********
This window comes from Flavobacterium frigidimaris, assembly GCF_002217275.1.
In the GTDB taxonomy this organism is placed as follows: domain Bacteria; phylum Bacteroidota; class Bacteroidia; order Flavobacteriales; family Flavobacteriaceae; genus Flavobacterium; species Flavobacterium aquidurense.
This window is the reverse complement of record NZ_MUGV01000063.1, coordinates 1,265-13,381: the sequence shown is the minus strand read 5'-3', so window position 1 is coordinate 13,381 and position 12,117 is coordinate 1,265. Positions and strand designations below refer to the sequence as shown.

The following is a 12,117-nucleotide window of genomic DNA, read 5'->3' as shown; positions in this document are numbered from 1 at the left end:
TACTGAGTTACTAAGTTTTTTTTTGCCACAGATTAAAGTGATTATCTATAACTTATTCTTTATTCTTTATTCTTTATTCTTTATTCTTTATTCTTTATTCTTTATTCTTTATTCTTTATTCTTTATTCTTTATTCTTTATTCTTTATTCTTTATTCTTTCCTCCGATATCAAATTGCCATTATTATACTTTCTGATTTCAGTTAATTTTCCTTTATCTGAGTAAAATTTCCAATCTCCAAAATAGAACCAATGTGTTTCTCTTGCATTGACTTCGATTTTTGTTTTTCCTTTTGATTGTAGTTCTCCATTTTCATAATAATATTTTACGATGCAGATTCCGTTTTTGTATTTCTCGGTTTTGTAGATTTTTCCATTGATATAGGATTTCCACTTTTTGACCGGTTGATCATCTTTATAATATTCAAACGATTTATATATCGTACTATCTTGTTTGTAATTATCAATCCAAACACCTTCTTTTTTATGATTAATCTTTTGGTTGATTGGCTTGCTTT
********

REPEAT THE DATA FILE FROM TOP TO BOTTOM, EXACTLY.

This window comes from Flavobacterium frigidimaris, assembly GCF_002217275.1.
In the GTDB taxonomy this organism is placed as follows: domain Bacteria; phylum Bacteroidota; class Bacteroidia; order Flavobacteriales; family Flavobacteriaceae; genus Flavobacterium; species Flavobacterium aquidurense.
This window is the reverse complement of record NZ_MUGV01000063.1, coordinates 1,265-13,381: the sequence shown is the minus strand read 5'-3', so window position 1 is coordinate 13,381 and position 12,117 is coordinate 1,265. Positions and strand designations below refer to the sequence as shown.

The following is a 12,117-nucleotide window of genomic DNA, read 5'->3' as shown; positions in this document are numbered from 1 at the left end:
TACTGAGTTACTAAGTTTTTTTTTGCCACAGATTAAAGTGATTATCTATAACTTATTCTTTATTCTTTATTCTTTATTCTTTATTCTTTATTCTTTATTCTTTATTCTTTATTCTTTATTCTTTATTCTTTATTCTTTATTCTTTATTCTTTATTCTTTCCTCCGATATCAAATTGCCATTATTATACTTTCTGATTTCAGTTAATTTTCCTTTATCTGAGTAAAATTTCCAATCTCCAAAATAGAACCAATGTGTTTCTCTTGCATTGACTTCGATTTTTGTTTTTCCTTTTGATTGTAGTTCTCCATTTTCATAATAATATTTTACGATGCAGATTCCGTTTTTGTATTTCTCGGTTTTGTAGATTTTTCCATTGATATAGGATTTCCACTTTTTGACCGGTTGATCATCTTTATAATATTCAAACGATTTATATATCGTACTATCTTGTTTGTAATTATCAATCCAAACACCTTCTTTTTTATGATTAATCTTTTGGTTGATTGGCTTGCTTT